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REPORT: Missouri Tops List for Highest Black Homicide Rate in US

The 2017 edition of the Violence Policy Center[1] s (VPC) annual study reveals that while Black Americans represent just 13 percent of the population, they account for half of all homicide victims and Missouri has the highest rate of Black homicides in the nation.

Black Homicide Victimization in the United States: An Analysis of 2014 Homicide Data[2] analyzes the most recent set of unpublished Supplementary Homicide Report data that states submitted to the FBI. The VPC reports that this is the first analysis of this data set that focuses on Black homicide victims. Per the report, there were 6,095 Black homicide victims in the United States in 2014, and 86 percent of them were men. The national homicide rate was 4.19 per 100,000, but for Blacks, that rate jumped to 16.38. For their White counterparts, it was just 2.52. When broken down by state, Missouri had the highest Black homicide rate. At 34.98 per 100,000, it was more than double the national average for Black victims. Hawaii, New Hampshire and Vermont tied for the lowest rate, with zero Black homicide victims. The data includes deaths that are reported as justifiable homicides at the hands of law enforcement. For 2014, the reported number was 115.

REPORT: Missouri Tops List For Highest Black Homicide Rate In USColorlines screenshot of Violence Policy Center’s report, taken March 28, 2017.

Each year this report reveals the devastating and disproportionate impact homicide, almost always involving a gun, has on Black men, boys, women and girls in America, Josh Sugarmann, VPC s executive director, said in a statement[3]. These deaths devastate families and traumatize whole communities. We hope our research will not only help educate the public and policymakers, but aid community leaders already working to end this grave injustice.

Read the full study here[4].

References

  1. ^ Violence Policy Center (www.vpc.org)
  2. ^ Black Homicide Victimization in the United States: An Analysis of 2014 Homicide Data (media.ne.cision.com)
  3. ^ statement (www.vpc.org)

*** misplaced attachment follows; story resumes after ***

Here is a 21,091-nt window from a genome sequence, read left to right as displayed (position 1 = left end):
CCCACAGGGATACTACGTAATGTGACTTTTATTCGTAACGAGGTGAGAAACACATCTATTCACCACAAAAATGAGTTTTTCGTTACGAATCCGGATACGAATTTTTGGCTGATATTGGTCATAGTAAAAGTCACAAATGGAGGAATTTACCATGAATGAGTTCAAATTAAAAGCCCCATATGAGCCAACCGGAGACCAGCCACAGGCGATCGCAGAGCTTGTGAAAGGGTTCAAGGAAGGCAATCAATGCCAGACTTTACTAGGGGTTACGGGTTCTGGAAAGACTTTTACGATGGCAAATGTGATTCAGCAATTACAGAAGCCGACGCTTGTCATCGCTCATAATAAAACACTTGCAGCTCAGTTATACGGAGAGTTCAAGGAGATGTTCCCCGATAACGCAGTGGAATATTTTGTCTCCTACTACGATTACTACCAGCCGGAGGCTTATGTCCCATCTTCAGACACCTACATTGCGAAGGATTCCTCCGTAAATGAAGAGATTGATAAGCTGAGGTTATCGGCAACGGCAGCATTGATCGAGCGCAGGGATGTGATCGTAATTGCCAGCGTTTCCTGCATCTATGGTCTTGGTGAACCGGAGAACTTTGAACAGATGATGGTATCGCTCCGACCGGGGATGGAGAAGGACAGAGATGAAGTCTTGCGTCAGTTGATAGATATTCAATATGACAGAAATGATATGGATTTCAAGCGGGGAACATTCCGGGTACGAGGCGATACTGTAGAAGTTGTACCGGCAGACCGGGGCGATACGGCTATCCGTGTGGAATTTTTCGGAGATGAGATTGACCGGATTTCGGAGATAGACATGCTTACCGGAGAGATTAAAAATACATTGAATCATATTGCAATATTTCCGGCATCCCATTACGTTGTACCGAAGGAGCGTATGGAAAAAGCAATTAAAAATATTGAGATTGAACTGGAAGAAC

4. ^ here (media.ne.cision.com)

New Hampshire Journalist Not Allowed to Record Public Meeting …

New Hampshire Journalist Not Allowed To Record Public Meeting ...

Concerned about the expenses involved in the New Hampshire Justice Department s ongoing court battle to prevent voters from taking selfies in the voting booth, local activist and journalist Dave Ridley showed up to their budget workshop meeting, camera in hand, to ask members of the House Finance Committee how they felt about the mounting expenses in fighting the suit. But committee members waisted little time in telling Ridley that he would not be allowed to video record the meeting. Ridley, who has spent years covering the New Hampshire Legislature, is known for his gonzo-style journalism and his ambush interviews that often occur as representatives are arriving for public meetings and workshops. This incident was no different.

Ridley began greeting members of the committee as they arrived but as the meeting began Chairman Lynne Ober asks him, Sir, I m sorry, there is no photography in the committee room. Thank you, the chairman tells him.

Under what law would I be prohibited from filming? Ridley responds. She replies, We have house rules. Please direct that question to the speaker s office.

Well, I need to know more if you re going to censure me I need to know more, Ma am.

We are in the middle of a hearing. Ober snaps, cutting him off. Ridley continues to record the meeting though, until he is approached by what appears to be a security officer who asks him again to stop recording.

I had planned to only spend about 3 minutes in the meeting itself and leave with maybe 35 seconds worth of video of it . just enough to show people what the meeting looked like. The questionable restrictions made the meeting itself suddenly interesting. The original purpose for being in that area of the LOB was mostly to interview officials on their way to and from the meeting. As the video continues, Ridley leaves the meeting room to conduct other interviews in the hallway as more security arrives and he enters the meeting room again, camera rolling. Seconds later, A security officer Joe Burke appears in the doorway.